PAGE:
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From: Dietmar Kuehl (dietmar.kuehl_at_[hidden])
Date: 1999-12-08 13:50:57

At 12:02 PM 12/8/99 -0500, jsiek_at_[hidden] wrote:
>So the main reason Dietmar does not like operator[] is that you need a
>proxy class to implement the various semantic flavors that are needed.

The proxy is one reason why I'm opposed to the 'operator[]()'. There
is another reason: 'operator[]()' needs to be a member function, it
cannot be a global function. Thus, it is impossible to add a version
taking a different kind of descriptor, eg. a wrapper around the original
descriptor, as argument. Why would somebody want to wrap a
descriptor? For example to cope with a temporarily modified graph
which somehow deals with the additional nodes (a simple example: a
network with added super source and super sink). The added function
could inspect the descriptor and depending on its value delegate the
request to the original property accessor or to some other accessor.

>And the requirements for this operator in iterators (containers too?)
>rules out proxies.

This is not my objection against proxies in this case, mainly because
there are no requirements for property accessors and property
accessors make lousy containers, at least in general.

The use of read/write accessors is quite common: Basically all flags
and temporary values use read/write accessors. However, even the
simplest of these uses, eg. Boolean flags, are rather likely to use
accessors which do not provide access to an lvalue. For example,
to avoid going through the whole graph to clear a flag in multiple
calls to an auxiliary algorithm (eg. a path search in the augmenting
flow algorithm) a simple technique using an integer can be used:

The Boolean flag accessor internally uses an integer accessor
and a current value: All values different from the current value are
considered to be the default value, eg. "false". Only for the objects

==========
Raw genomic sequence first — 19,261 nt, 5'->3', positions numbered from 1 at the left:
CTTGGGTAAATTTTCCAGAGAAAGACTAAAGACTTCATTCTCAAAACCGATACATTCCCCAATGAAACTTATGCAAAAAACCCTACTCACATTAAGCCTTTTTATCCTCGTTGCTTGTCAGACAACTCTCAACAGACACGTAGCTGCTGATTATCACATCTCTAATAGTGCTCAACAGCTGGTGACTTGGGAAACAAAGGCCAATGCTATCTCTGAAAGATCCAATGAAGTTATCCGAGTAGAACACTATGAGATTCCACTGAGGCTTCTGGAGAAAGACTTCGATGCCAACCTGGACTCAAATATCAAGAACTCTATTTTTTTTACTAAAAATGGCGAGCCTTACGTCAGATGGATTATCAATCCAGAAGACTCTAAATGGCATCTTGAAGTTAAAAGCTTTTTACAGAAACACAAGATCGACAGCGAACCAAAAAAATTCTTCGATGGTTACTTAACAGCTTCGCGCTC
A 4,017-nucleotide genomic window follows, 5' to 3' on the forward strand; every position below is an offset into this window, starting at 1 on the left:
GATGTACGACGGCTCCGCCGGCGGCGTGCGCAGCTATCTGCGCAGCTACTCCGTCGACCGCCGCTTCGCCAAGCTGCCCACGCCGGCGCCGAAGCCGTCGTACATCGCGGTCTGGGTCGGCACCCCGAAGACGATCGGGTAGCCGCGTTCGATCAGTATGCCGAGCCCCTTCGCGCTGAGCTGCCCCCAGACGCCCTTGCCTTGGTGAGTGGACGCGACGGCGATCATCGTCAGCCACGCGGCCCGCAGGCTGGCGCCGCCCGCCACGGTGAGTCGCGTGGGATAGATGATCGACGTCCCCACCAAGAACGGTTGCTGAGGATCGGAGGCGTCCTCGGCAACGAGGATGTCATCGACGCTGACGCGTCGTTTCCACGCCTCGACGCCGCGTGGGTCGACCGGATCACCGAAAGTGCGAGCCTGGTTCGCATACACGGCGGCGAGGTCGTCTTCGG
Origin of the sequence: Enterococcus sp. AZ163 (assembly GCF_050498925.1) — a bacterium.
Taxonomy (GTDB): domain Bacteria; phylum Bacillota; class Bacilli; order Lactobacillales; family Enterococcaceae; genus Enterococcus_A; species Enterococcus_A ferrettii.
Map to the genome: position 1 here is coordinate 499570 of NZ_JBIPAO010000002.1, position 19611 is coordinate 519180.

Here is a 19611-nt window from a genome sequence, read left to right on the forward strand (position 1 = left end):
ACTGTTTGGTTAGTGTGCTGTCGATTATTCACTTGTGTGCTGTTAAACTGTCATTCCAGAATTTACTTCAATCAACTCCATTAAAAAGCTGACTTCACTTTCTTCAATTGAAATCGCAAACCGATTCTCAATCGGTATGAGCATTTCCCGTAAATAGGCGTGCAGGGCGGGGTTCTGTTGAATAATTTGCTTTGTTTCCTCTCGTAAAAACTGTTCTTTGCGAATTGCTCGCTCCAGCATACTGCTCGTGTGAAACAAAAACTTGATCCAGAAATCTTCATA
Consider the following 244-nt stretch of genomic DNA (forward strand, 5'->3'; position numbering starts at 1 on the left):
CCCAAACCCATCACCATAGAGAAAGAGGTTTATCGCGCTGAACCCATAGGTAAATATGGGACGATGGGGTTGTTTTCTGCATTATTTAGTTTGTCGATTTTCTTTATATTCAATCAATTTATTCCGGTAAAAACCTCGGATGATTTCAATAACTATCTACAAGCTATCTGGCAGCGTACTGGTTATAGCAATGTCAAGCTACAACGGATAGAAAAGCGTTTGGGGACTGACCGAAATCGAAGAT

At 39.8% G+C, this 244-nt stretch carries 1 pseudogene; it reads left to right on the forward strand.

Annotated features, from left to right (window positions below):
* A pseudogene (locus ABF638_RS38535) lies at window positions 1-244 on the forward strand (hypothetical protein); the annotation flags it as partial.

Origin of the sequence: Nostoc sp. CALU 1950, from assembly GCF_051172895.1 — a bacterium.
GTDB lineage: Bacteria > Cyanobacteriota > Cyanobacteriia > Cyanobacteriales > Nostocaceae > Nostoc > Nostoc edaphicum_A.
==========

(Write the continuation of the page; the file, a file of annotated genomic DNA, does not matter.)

where the stored value is identical to the current value the accessor
returns "true". Clearing the flag for the whole graph amounts to just
incrementing a counter (except for the rare case of an overflow where
indeed the values for the whole graph have to be restored to some
intial value).

If there are two function, 'set()' and 'get()', to write and read the flag
this is easily implemented. Of course, you can also use a proxy in this
case, complicating things significantly. Actually, I think that the use
of proxied accessors would rather be common case than the exception!

Another thing which should be kept in mind is that a proxy "costs"
the implicit user defined conversion. Sometimes it is desirable to use
user defined conversions. It can be argued that the combination of
a read/write accessor with the need of a user defined conversion
would be rare. However, just one case is a loss of generality!

>Now one of the nice things about operator[] is that going the other
>way, using random_access_iterators for property accessors, will work
>for free (at least when the node descriptor is an integral type).
>Using arrays for property storage is one of the most common and also
>efficient methods, so I see a real benefit in making this easy.

It is fairly easy to put a simple property accessor into the library
which applies the suitable notation to random access iterators. It
is slightly more involved using such a property accessor but this
is only a minor problem.

Also note that all wrapping data accessors, ie. data accessors using
a different data accessor to actually store the data, need to be proxied
accessors if 'operator[]()' is to be used: It is not at all uncommon to
add a wrapper to perform additional actions like eg. an operation

>And lastly, the operator[] results in code that is intuitive and easy
>to understand. We are all very use to the operator[] for mapping from
>one thing to another. Furthermore, operator[] is commonly used in the
>graph literature and textbooks.

I think it is minor gain in convenient notation vs. a rather powerful
tool and I'm pretty sure that I haven't thought of all possible
applications of the separation. Actually, I would rather change the
STL container and iterator requirements than accepting 'operator[]()'
for property accessors!


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